|Let's talk weight.||MB1|
Jun 26, 2002 9:53 AM
|So you are thinking there is a 32% weight difference between a 17lb and 25 lb bike with the natural huge performance difference. Wrong, wrong, wrong. Bikes don't ride themselves.
Say you weigh 160 lbs.
Put on 8 lbs of clothes and helmet.
Carry your wallet, keys and junk 1 lb.
2 bottles, pump, tool kit, & food. 4 lbs.
Total plus your 17 lb bike = 190 lbs
Total plus the 25 lb bike = 198 lbs
Wow what a difference 4%. I noticed you rode with a camelback so add a few lbs to the total but not much % change.
Now if the rotating weight on the 2 bikes is the same it is gonna be really hard to find much difference. If you ride with a steady effort it gets even harder to find much difference.
Rotating weight starts from the outside in. Tires-tubes-rims-spokes-shoes-pedals-cranks-cassette-chain-hubs and bb all move. (Don't forget your spokes, rims and tires also have aerodynamic properties).
Now racers are changing speeds all the time and light stuff is right for them. Some of the slowest rides I ever had were while racing long races as a Senior Cat 2. Sometimes we would just poke along maybe not even at 15mph. Ah, but when the hammer came down....
Us older folks are not about to ride that way. We want to enjoy the whole ride not just the thrill of the finish. Somehow Miss M and I have gotten a bad rap as "Fast" riders. We aren't, we just don't stop much and finish sooner than a lot of folks who are a lot faster than us. We do what we do well.
Notice we run good wheels and tires? That is where you are going to notice any weight difference. I can really tell when I put heavy tires on my SS-what a change.
Get a nice comfortable, stable, durable frame and parts. Spend your money on wheels and tires for performance.
|No fair arguing rationally!||Len J|
Jun 26, 2002 10:06 AM
|Why are you bringing facts into an emotional discussion?
All kidding aside, I know all this, and I'm glad to be reminded of it, but I do worry about buying a "Pig' that I won't enjoy riding.
I'll be bringing my 21+ lb Lemond B/A with a triple this weekend. It definately doesn't climb as well as the Trek, (although with the triple I can climb more hills longer which is why I'm bringing it to the tour), the Trek just feels like it takes less effort to get it up a hill.
Old habits die hard, but I'll get there eventually. Good thing I have time before I pull the trigger.
|maybe their Road Sport RS-22 would split the difference||Tig|
Jun 26, 2002 11:05 AM
|The Waterford touring may be too much of a deviation for you. You friend's bike might use the heavier Reynolds 531 tubing and not the 853. The Road Sport RS-22 may be worth checking out. It is designed more for centuries than touring or racing. The chain stay length is about in the midway point between their racing and touring models.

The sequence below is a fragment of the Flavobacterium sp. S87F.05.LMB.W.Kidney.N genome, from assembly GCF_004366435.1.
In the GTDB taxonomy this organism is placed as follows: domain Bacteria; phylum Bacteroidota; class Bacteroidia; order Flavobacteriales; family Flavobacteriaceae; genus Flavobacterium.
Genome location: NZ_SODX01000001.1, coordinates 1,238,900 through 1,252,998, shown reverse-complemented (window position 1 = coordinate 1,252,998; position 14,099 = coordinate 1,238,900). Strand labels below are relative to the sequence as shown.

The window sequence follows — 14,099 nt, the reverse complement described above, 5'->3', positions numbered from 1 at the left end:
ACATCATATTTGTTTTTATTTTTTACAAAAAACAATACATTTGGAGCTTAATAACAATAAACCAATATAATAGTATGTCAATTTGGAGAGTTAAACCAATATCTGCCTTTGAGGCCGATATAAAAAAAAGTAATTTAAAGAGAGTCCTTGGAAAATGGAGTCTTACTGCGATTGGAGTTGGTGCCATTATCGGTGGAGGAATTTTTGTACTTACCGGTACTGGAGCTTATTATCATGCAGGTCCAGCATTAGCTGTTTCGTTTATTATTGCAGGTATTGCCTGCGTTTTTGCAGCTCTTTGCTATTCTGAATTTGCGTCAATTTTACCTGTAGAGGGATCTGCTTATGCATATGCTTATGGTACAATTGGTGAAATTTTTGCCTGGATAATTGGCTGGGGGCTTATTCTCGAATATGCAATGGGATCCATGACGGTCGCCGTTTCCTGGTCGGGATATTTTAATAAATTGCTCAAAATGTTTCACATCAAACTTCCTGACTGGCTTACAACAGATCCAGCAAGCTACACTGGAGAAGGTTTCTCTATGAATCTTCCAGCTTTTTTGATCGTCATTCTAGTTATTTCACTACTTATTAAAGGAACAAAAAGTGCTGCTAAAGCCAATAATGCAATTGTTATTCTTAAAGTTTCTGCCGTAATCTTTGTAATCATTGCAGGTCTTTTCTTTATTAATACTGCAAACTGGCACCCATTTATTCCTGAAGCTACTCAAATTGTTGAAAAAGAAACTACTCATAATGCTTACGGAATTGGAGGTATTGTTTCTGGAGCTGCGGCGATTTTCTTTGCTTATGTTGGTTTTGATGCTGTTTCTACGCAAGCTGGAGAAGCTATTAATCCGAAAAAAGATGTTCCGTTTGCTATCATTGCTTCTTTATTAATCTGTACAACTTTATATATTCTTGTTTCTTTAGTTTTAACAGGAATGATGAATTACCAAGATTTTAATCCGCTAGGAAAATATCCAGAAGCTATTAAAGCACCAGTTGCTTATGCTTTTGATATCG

You may also want to check out the relaxed, longer wheelbase geometries that Merckx and Hampsten bikes use. They retain their racing edge, but not at the cost of comfort or stability like many American criterium frames. I love the lower BB, lengthy chain stays, and longish TT of the Merckx Century geometry. Any custom frame I'll get in the future will be based on it.
Jun 26, 2002 10:43 AM
|With most of the same desires I wound up with a Jeff Lyon bike from GVH. I've been very happy with its ability to feel good on both shop rides and brevets. The longer wheel base and low bottom bracket give it a very comfortable ride. It's light and stiff enough to help get me up most of the hills in CT on the middle ring. Versatile bikes are possible. It's quite similar in shape to the 1980 Trek "sport-touring" bike I commute on but lots lighter and a little stiffer.|
|re: Chainstay length.||pa rider|
Jun 26, 2002 7:20 AM
|Not sure if you notice difference for road bikes, but on MTB you have different climbing ability.
I owned, at one time, a few fisher bikes and cannondale that had 16.9 chainstay. When I bought a Gary Klein Pulse, in 1995, with a 16.4 chainstay I noticed I climbed better. I think my gary fisher sugar bike last year had a shorter stay of 16 inches and climb well.
It's like how the other posters said, the weight of your body distribution is the main factor. You also have to take the seat angle into account. I think a 73.5 degree seat angle will give a different chainstay compare to 73 degree.
I nevered notice any road bikes having that much of difference in chainstay lenght when your comparing two or three bikes dimensions against each other. I'm refering to stock bikes maybe the reason.
|re: 1" is a lot||cyclopathic|
Jun 26, 2002 8:35 AM
|take seat angle/offset into consideration. On my 52cm frame the rear edge of the saddle is only 3" forward of rear axle. 1" would increase effective offset by 15-20%.|| |